People make thousands of decisions every single day. Some are small, repetitive, and low stakes: which brand of toothpaste to buy, what to have for lunch, what to wear to work. Other decisions have higher stakes: where to go to school, what career to pursue, who to marry. Organizational decisions may have larger environmental, economic, and societal impacts.
The Westmont Decision Lab, or DLab for short, is a collection of activities that help people and organizations make better decisions. These activities usually fall into one of the following three categories:
- Decision support projects: We work directly with community partners to help them frame, model, and analyze high-stakes decisions
- Decision training workshops: We train leadership teams to make high quality, value-focused decisions
- Writing projects: We reflect upon and write about decision making
We think of high-quality decisions as those that exhibit 6 qualities:
- a helpful frame
- an understanding of the organization’s values and objectives as they relate to the decision at hand
- distinct and viable alternatives
- relevant and reliable information
- logical reasoning
- a commitment to following-through
A decision can only be as good as the weakest of this qualities are called the Decision Quality Chain. Nonetheless, this notion of decision quality guides everything we do.
We didn’t invent the Decision Quality Chain or the tools and techniques we use to live it out. Actually, we are students and practitioners of Decision Analysis, a branch of Management Science and Operations Research that draws upon a variety of disciplines including economics, statistics, mathematics, and psychology.
We support our partner organizations' decision making with a range of analytical tools and techniques. Each partner and project is different, so we tailor work to suit the decision context. Partners either face complex value trade-offs, significant uncertainty, or constraints, want help understanding their environment.
High level, strategic decisions are complicated by complex value trade-offs, significant uncertainty, and/or constraints that make the path forward challenging. Decision support in these contexts involves decision modeling. We begin by eliciting and structuring relevant values and objectives, and identifying and modeling key alternatives and uncertainties. With these elements we build decision mathematical models of the decision to promote appropriate framing, clarify values, generate viable alternatives, incorporate relevant information, and support rational thinking.
Our partners sometimes face decisions where the environment is unclear. They may be acutely aware of a problem, but they may not know the cause of it. When the decision maker has data about the environment, we use statistics and data visualization to help them understand the contours of the landscape. When the decision maker doesn’t have data, we can help them identify relevant measures, and design and implement data collection, storage, reporting, and analysis tools. This type of support helps decision makers clarify values, recognize the relevance of their information, and support rational thinking.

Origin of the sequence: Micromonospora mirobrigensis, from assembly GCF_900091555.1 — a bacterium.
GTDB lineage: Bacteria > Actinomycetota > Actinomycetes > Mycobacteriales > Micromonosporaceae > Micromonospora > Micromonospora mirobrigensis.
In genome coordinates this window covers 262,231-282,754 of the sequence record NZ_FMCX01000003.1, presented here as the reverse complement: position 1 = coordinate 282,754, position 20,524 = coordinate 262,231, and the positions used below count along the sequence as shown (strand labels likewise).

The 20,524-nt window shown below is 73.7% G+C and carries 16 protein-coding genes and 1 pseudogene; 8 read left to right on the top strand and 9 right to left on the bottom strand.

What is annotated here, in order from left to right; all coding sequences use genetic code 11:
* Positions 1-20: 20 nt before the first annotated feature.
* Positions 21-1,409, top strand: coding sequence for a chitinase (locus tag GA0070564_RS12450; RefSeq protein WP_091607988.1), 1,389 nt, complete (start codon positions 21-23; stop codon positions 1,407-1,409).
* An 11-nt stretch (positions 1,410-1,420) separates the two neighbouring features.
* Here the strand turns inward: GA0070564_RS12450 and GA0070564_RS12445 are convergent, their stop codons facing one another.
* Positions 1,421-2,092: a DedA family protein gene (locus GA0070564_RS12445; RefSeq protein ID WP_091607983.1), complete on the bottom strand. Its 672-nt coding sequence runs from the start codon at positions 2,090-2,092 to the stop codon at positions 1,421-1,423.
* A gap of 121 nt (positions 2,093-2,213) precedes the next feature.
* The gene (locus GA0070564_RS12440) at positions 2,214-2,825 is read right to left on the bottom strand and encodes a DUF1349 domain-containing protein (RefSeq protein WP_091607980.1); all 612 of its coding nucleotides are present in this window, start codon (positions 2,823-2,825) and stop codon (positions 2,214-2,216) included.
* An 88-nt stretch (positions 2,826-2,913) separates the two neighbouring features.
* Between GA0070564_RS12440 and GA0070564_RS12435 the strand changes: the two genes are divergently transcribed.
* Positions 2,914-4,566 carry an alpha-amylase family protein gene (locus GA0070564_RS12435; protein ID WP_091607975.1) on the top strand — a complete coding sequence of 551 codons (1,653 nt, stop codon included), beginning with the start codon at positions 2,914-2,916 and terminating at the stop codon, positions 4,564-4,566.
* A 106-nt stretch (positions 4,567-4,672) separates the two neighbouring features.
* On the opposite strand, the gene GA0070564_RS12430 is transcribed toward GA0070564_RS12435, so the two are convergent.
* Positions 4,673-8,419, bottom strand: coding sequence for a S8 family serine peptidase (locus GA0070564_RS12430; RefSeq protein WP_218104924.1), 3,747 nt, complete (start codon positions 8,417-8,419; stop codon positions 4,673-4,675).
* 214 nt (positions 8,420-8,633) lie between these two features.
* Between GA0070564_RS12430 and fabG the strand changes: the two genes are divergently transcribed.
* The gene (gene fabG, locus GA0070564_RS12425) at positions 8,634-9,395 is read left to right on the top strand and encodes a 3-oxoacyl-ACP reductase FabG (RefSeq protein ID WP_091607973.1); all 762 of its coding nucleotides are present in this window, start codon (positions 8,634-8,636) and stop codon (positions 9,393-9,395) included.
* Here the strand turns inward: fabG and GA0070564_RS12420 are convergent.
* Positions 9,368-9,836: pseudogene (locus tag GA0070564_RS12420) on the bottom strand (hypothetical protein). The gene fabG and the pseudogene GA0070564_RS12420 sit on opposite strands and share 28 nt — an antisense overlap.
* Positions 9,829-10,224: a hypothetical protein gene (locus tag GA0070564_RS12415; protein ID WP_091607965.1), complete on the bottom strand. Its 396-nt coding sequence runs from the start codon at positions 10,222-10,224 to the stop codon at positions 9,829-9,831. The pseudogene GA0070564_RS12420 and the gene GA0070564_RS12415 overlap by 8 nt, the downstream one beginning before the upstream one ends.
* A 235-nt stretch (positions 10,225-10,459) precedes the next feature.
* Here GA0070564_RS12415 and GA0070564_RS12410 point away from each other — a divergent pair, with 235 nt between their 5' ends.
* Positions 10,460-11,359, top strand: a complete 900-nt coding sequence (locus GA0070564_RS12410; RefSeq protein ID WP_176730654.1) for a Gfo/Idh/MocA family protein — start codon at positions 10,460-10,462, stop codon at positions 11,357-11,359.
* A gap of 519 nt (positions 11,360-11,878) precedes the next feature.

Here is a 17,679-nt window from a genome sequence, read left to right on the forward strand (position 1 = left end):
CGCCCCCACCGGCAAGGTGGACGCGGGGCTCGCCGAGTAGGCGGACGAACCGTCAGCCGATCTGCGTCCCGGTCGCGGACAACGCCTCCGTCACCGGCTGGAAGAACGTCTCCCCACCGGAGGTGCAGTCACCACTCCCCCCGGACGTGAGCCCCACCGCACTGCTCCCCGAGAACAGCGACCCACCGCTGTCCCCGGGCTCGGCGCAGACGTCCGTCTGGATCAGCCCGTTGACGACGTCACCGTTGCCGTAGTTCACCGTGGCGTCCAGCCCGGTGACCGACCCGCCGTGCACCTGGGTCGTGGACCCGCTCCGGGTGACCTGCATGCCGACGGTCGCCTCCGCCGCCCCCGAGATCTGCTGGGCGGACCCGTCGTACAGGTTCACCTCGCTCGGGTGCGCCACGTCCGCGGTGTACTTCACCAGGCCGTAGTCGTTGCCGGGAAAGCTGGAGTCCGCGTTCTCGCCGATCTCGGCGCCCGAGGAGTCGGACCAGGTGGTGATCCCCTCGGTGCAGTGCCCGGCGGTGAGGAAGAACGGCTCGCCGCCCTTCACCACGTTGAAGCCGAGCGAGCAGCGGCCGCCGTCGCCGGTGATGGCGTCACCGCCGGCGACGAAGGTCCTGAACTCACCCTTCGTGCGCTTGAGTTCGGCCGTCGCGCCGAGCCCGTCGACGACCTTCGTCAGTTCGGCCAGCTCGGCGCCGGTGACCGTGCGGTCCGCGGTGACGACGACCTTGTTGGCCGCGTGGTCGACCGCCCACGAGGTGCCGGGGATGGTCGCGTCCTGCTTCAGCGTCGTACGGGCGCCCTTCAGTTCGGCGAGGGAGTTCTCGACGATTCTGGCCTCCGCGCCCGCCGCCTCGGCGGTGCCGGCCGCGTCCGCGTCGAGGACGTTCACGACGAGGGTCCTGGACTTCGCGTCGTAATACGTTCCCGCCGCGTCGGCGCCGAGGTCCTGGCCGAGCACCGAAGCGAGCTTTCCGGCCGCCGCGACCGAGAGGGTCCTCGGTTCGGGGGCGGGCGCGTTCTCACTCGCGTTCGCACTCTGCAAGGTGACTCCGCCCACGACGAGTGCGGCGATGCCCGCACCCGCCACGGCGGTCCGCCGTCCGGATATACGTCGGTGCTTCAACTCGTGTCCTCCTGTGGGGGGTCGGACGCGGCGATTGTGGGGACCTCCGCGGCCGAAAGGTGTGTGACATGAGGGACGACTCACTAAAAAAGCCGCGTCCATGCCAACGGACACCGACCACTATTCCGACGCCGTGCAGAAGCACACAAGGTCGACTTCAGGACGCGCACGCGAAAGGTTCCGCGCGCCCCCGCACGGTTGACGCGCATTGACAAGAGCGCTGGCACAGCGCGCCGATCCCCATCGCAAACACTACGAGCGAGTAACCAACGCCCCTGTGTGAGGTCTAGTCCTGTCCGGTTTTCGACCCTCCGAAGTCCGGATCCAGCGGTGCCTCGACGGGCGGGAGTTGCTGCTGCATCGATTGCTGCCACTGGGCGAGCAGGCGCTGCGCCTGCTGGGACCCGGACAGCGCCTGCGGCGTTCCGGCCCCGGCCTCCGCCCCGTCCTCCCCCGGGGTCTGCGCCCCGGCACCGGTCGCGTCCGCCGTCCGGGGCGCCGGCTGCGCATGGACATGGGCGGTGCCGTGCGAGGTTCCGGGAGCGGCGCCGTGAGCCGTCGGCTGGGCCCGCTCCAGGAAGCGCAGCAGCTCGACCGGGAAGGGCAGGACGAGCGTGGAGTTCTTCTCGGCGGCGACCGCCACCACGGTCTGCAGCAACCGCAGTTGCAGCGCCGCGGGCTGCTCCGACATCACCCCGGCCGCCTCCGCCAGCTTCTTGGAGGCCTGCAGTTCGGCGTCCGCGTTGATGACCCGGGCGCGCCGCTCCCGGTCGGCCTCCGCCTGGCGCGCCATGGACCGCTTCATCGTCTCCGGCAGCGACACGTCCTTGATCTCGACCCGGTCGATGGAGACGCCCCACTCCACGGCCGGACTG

At the DLab, everything we do promotes high quality decision making.
Senior management was considering purchasing a second site to overcome the physical constraints on their existing site. The Westmont Decision Lab worked with senior management across the organization to build a multi-attribute decision model. The model considered a wide variety of strategic priorities for the Zoo, potential configurations of the new and existing site, and key risks.
The Westmont Decision lab created a mobile data collection weekly survey for a collaborative of organizations providing services to individuals experiencing homelessness. The tool gathers data related to meals, medical services, case management services, hygiene services, clothing, animal welfare, and other services to communicate with government and the community.
The DLab then built a dashboard to summarize and report these service metrics in real time.
The DLab worked with the executive director of a non-profit that supports women in Uganda through farming and child support programs. The partner wanted to overhaul their data collection process to increase efficiency, improve reliability, and reduce cost. The DLab help choose and implement a new platform and trained leaders in its use.
Westmont Decision Lab students worked with college leaders to characterize students at risk of not graduating. DLab recommendations supported revisions to the advising system.
Westmont Decision Lab students worked with Executive Director of a historic landmark considering renovating and repurposing one of its campus buildings. Students worked with stakeholders across the organization, designed value and decision models, and recommended a new strategy for the facility.
The DLab is directed by Enrico Manlapig, who staffs and oversees projects. Students participate in DLab projects through different classes and as independent study projects.
Two classes, in particular, support DLab projects.
Applied Management Science is a class in decision analysis and operations research. Students are learning to frame, structure, and analyze complex decision problems at a strategic level. Projects exhibiting conflicting values, uncertainty, and/or complexity are ordinarily supported by this class.
Business Research & Forecasting is an introduction to data analytics and econometric modeling. Students are practicing data manipulation, statistical analyses, and visualization. Projects that involve wading into data or data collection are usually assigned to Research and Forecasting.